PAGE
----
Mario Hearing Clinics of Massachusetts

Celebrating 70 Years in Healthcare

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781-979-0800

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Three Generations Helping Patients Hear Better

The Digital Revolution

The digital revolution has made a huge impact on the way hearing aids look and work. They can be so small that they are virtually invisible, or even so "cool" looking that you will want everyone to see them. They can also more accurately mimic the way you used to hear before you experienced hearing loss.

Digital Hearing Aid Features

  • Dual microphones allow you to hear better in noisy situations. Some can even identify the source of the noise and reduce it!
  • Open technology that keeps the ear canal unobstructed eliminates that "talking in a barrel" effect.
  • Feedback cancellation does just that...It cancels feedback BEFORE you hear it as an annoying whistle.
  • Hands free technology automatically adjusts to your listening environment...whether you are on the phone, in a crowd or in wind.
  • Using a computer, your digital hearing aid can be programmed to meet your individualized needs.

There are so many options available to you! There are four technology levels...Economy, Basic, Advanced and Best. Each level offers digital hearing solutions based on your level of hearing loss, lifestyle and budget.

Are there different styles of hearing aids?

There are several basic styles of hearing aids. The styles differ by size, their placement on or inside the ear, and the degree to which they amplify sound.

  • Behind-the-ear (BTE) hearing aids consist of a hard plastic case worn behind the ear and connected to a plastic earmold that fits inside the outer ear. The electronic parts are held in the case behind the ear. Sound travels from the hearing aid through the earmold and into the ear. BTE aids are used by people of all ages for mild to profound hearing loss. The earmold may be custom made to the ear or non-custom depending on the degree of hearing loss. All levels of technology can fit into this style.
  • Receiver in the canal, also referred to as a receiver in–the–ear, or "open-fit" instrument. Small, open–fit aids sit completely behind the ear, with only a narrow tube and earbud inserted into the ear canal, enabling the canal to remain open. In addition, some people may prefer the open–fit hearing aid because their perception of their voice does not sound "plugged up" and sounds more natural. All levels of technology can fit into this style including directional microphones.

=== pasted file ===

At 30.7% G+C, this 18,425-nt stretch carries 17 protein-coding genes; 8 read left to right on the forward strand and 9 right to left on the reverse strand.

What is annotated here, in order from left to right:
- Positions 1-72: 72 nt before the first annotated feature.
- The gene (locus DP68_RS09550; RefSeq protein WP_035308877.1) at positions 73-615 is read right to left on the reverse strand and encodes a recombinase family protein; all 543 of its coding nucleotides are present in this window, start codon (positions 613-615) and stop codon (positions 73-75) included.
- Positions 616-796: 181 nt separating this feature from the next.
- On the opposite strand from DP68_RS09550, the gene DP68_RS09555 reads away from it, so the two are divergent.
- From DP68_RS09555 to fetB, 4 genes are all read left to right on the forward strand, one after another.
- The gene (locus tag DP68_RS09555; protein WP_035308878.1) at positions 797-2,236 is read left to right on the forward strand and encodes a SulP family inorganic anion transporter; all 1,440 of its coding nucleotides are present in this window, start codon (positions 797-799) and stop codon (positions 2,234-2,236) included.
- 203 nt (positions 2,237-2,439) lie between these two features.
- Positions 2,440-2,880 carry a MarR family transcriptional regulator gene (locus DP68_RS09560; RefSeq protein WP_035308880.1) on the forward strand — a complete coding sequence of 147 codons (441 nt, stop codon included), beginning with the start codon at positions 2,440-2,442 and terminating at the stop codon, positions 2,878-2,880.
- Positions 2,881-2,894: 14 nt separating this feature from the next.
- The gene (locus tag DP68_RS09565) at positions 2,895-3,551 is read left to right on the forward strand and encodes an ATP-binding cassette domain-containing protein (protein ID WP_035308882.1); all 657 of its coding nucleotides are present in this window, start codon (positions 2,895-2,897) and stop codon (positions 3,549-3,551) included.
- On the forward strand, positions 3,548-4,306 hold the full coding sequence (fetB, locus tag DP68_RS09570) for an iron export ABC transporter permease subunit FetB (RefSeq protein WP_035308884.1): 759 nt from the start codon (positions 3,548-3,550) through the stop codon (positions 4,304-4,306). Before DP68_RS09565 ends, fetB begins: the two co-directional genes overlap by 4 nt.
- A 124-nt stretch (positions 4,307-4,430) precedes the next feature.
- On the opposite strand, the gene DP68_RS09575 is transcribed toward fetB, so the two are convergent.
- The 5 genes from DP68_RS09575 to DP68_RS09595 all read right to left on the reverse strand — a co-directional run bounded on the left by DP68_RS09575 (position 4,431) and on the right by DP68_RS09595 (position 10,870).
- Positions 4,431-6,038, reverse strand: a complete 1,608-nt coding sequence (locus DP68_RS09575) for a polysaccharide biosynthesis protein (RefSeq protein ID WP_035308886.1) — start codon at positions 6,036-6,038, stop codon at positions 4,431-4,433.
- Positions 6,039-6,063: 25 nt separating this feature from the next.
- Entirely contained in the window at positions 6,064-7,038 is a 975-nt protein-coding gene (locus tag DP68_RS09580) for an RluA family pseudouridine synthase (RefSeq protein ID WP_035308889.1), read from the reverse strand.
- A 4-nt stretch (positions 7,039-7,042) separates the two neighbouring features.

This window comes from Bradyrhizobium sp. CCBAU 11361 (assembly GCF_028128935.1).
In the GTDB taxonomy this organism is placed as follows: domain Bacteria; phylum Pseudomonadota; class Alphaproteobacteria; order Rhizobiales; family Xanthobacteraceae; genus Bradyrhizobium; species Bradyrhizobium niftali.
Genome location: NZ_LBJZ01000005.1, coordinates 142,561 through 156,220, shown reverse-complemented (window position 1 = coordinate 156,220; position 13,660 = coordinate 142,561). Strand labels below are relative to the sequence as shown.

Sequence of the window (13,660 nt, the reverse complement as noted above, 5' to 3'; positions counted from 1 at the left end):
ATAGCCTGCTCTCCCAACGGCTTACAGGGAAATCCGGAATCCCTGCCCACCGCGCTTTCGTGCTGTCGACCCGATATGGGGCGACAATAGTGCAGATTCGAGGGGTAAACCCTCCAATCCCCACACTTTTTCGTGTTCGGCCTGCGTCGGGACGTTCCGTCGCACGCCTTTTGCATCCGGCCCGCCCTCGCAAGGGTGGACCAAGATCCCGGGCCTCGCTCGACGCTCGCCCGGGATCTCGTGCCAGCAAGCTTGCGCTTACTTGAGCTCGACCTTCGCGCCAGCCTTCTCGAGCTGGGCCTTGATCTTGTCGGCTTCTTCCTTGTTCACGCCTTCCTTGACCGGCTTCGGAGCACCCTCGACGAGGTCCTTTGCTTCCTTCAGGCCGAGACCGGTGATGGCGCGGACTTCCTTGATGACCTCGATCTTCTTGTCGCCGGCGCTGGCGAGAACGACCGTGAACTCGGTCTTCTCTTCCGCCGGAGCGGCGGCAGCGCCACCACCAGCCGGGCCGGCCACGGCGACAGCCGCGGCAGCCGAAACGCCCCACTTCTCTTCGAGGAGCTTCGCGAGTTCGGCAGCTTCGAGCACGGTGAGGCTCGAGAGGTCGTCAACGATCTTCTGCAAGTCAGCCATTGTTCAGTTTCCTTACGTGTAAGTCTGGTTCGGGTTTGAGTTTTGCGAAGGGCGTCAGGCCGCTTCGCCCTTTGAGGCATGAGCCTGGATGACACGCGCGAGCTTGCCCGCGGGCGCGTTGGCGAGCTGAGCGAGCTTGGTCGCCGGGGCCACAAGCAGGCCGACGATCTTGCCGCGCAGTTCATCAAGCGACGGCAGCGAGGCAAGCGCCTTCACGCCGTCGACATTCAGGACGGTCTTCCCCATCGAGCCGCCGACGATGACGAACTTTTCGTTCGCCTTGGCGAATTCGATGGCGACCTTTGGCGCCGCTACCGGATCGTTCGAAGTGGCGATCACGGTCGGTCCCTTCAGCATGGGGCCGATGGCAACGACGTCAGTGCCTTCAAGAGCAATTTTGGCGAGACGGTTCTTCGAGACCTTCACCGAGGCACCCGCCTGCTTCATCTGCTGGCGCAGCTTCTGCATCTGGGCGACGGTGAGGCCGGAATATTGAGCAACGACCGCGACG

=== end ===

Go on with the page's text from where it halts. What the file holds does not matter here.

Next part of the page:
• Custom aids are custom made to the shape of your ear. They come in different sizes based upon the amount of volume necessary for your level of hearing loss. All levels of technology are available in all sizes but some sizes may be limited in available features based on to the size of the ear.
  • In the ear (ITE) hearing aids fit completely inside the outer ear and are used for mild to severe hearing loss. The case holding the electronic components is made of hard plastic.
  • In the canal (ITC) hearing aids fit into the bowl of the ear and are used for mild to moderately severe hearing loss.
    • Some ITE and ITC aids may have certain added features installed, such as a telecoil. A telecoil is a small magnetic coil that allows users to receive sound through the circuitry of the hearing aid, rather than through its microphone. This makes it easier to hear conversations over the telephone. A telecoil also helps people hear in public facilities that have installed special sound systems, called induction loop systems. Induction loop systems can be found in many churches, schools, airports, and auditoriums. Custom hearing aids are usually not worn by young children because the casings need to be replaced often as the ear grows.
  • Completely–in–canal (CIC) hearing aids are nearly hidden in the ear canal. These are used for mild to moderately severe hearing loss. Because they are small, CIC aids may be difficult for a person to adjust and remove. In addition, they have less space available for batteries and additional devices, such as a telecoil and directional microphone. They usually are not recommended for young children or for people with severe to profound hearing loss because their reduced size limits their power and volume.
  • Invisible in Canal (IIC), The smallest custom style, IIC instruments, sit invisibly in or past the second bend of the ear canal. IIC devices are specifically designed for mild-to-moderate hearing loss.